Q. What are the consequences of drug use for women?

A. Research indicates that women can become addicted quickly to certain drugs, such as crack cocaine, even after casual or experimental use. Therefore, by the time a woman enters treatment, she may be severely addicted and consequently may require treatment that both identifies her specific needs and responds to them.

These needs will likely include addressing other serious health problems -- sexually transmitted diseases and mental health problems, for example. More specifically, health risks associated with drug abuse in women are:

Poor nutrition and below-average weight
Low self-esteem
Depression
Physical abuse
If pregnant, preterm labor or early delivery
Serious medical and infectious diseases (e.g., increased blood pressure and heart rate, STDs, HIV/AIDS).

Q. Why do some women refuse to seek treatment for drug abuse?

A. Many drug-using women do not seek treatment because they are afraid, they fear not being able to take care of or to keep their children, they fear reprisal from their spouses or boyfriends, and they fear punishment from authorities in the community. Many women report that their drug-using male sex partners initiated them into drug abuse and then sabotaged their efforts to quit using drugs.

Q. Is there a connection between drug abuse and HIV/AIDS?

A. AIDS is now the fourth leading cause of death among women of childbearing age in the United States. Substance abuse compounds the risk of AIDS for women, especially for women who are injecting drug users and who share drug paraphernalia, because HIV/AIDS often is transmitted through shared needles or syringes. In addition, under the influence of illicit drugs and alcohol, women may engage in unprotected sex, which also increases their risk for contracting or transmitting HIV/AIDS.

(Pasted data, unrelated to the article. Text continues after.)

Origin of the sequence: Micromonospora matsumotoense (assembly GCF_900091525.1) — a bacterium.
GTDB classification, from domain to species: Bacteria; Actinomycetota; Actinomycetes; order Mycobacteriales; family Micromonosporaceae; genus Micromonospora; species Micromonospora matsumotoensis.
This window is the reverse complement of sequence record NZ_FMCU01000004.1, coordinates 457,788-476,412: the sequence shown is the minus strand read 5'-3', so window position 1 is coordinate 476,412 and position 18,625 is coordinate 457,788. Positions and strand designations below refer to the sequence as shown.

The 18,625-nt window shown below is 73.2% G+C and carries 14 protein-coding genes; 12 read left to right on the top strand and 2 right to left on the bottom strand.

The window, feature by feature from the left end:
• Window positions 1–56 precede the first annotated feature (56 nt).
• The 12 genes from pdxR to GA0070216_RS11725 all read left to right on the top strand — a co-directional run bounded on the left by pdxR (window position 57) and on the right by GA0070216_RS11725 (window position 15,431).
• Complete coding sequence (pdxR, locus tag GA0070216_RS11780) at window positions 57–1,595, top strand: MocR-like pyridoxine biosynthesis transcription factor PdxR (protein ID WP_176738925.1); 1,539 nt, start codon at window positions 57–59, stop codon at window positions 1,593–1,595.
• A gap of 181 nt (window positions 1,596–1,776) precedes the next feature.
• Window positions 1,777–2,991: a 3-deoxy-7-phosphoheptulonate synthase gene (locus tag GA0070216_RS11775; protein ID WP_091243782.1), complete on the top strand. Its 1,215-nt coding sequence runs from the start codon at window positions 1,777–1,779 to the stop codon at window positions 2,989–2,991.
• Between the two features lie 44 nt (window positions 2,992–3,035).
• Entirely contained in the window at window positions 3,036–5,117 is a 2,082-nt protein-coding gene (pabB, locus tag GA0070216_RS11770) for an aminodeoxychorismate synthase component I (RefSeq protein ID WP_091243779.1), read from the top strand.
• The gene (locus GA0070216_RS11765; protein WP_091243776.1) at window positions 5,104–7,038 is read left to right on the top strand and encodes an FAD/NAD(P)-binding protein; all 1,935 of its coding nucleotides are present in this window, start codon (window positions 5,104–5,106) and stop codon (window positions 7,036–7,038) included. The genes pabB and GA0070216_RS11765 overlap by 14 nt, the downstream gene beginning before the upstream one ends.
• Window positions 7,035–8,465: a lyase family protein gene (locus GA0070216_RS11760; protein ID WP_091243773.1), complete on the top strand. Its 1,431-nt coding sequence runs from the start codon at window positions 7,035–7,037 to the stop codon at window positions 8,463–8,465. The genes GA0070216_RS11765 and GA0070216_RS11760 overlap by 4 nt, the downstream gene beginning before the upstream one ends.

From 1993 to 1994, the number of new AIDS cases among women decreased 17 percent. Still, as of June 1995, the Centers for Disease Control and prevention had documented almost 65,000 cases of AIDS among adolescent and adult women in the United States. Of these cases,

Nearly 66 percent were related either to the woman's own injecting drug use or to her having sex with an injecting drug user;

About 36 percent were related to heterosexual contact, and almost half these women acquired HIV/AIDS by having sex with an injecting drug user.

Q. What treatment is available for women?

A. Research indicates that more than 4 million women need treatment for drug abuse. Unfortunately, there are some important reasons, as stated above, why many women do not seek help. Research shows that women receive the most benefit from drug treatment programs that provide comprehensive services for meeting their basic needs, including access to

Food, clothing, and shelter
Transportation
Job counseling and training
Legal assistance
Literacy training and educational opportunities
Parenting training
Family therapy
Medical care
Child care
Social services
Social support
Psychological assessment and mental health care
Assertiveness training
Family planning services.

Traditional male-oriented drug treatment programs may not be appropriate for women because those programs may not provide these services. Research also indicates that, for women in particular, a continuing relationship with a treatment provider is an important factor throughout treatment. Any individual may experience lapses and relapses as expected steps of the treatment and recovery process; during these periods, women particularly need the support of the community and encouragement of those closest to them. After completing a drug treatment program, women also need services to assist them in sustaining their recovery and in rejoining the community.

Q. Where can I call if I have questions related to drug abuse?